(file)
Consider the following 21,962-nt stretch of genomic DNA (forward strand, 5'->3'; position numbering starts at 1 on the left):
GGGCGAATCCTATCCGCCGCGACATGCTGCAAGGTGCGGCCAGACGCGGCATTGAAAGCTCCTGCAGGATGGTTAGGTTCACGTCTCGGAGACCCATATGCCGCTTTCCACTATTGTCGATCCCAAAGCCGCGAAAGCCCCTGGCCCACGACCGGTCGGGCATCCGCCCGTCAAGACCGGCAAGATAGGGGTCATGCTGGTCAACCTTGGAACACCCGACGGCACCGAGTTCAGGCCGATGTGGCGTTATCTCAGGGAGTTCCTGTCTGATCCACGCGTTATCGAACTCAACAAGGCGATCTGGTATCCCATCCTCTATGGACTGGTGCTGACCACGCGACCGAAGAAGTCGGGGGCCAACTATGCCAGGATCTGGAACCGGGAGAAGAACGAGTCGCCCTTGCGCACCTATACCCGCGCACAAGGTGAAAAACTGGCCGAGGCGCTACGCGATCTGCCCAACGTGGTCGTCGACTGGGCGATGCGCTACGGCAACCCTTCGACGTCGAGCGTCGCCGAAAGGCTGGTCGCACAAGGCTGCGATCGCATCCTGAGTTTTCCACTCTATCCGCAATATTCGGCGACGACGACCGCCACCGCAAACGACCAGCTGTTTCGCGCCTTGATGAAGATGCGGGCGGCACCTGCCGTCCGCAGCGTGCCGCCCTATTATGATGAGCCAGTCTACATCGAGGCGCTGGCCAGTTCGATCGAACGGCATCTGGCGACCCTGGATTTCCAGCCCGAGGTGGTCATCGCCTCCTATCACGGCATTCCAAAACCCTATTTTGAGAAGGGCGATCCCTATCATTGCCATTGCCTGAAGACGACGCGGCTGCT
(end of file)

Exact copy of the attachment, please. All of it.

Consider the following 21,962-nt stretch of genomic DNA (forward strand, 5'->3'; position numbering starts at 1 on the left):
GGGCGAATCCTATCCGCCGCGACATGCTGCAAGGTGCGGCCAGACGCGGCATTGAAAGCTCCTGCAGGATGGTTAGGTTCACGTCTCGGAGACCCATATGCCGCTTTCCACTATTGTCGATCCCAAAGCCGCGAAAGCCCCTGGCCCACGACCGGTCGGGCATCCGCCCGTCAAGACCGGCAAGATAGGGGTCATGCTGGTCAACCTTGGAACACCCGACGGCACCGAGTTCAGGCCGATGTGGCGTTATCTCAGGGAGTTCCTGTCTGATCCACGCGTTATCGAACTCAACAAGGCGATCTGGTATCCCATCCTCTATGGACTGGTGCTGACCACGCGACCGAAGAAGTCGGGGGCCAACTATGCCAGGATCTGGAACCGGGAGAAGAACGAGTCGCCCTTGCGCACCTATACCCGCGCACAAGGTGAAAAACTGGCCGAGGCGCTACGCGATCTGCCCAACGTGGTCGTCGACTGGGCGATGCGCTACGGCAACCCTTCGACGTCGAGCGTCGCCGAAAGGCTGGTCGCACAAGGCTGCGATCGCATCCTGAGTTTTCCACTCTATCCGCAATATTCGGCGACGACGACCGCCACCGCAAACGACCAGCTGTTTCGCGCCTTGATGAAGATGCGGGCGGCACCTGCCGTCCGCAGCGTGCCGCCCTATTATGATGAGCCAGTCTACATCGAGGCGCTGGCCAGTTCGATCGAACGGCATCTGGCGACCCTGGATTTCCAGCCCGAGGTGGTCATCGCCTCCTATCACGGCATTCCAAAACCCTATTTTGAGAAGGGCGATCCCTATCATTGCCATTGCCTGAAGACGACGCGGCTGCT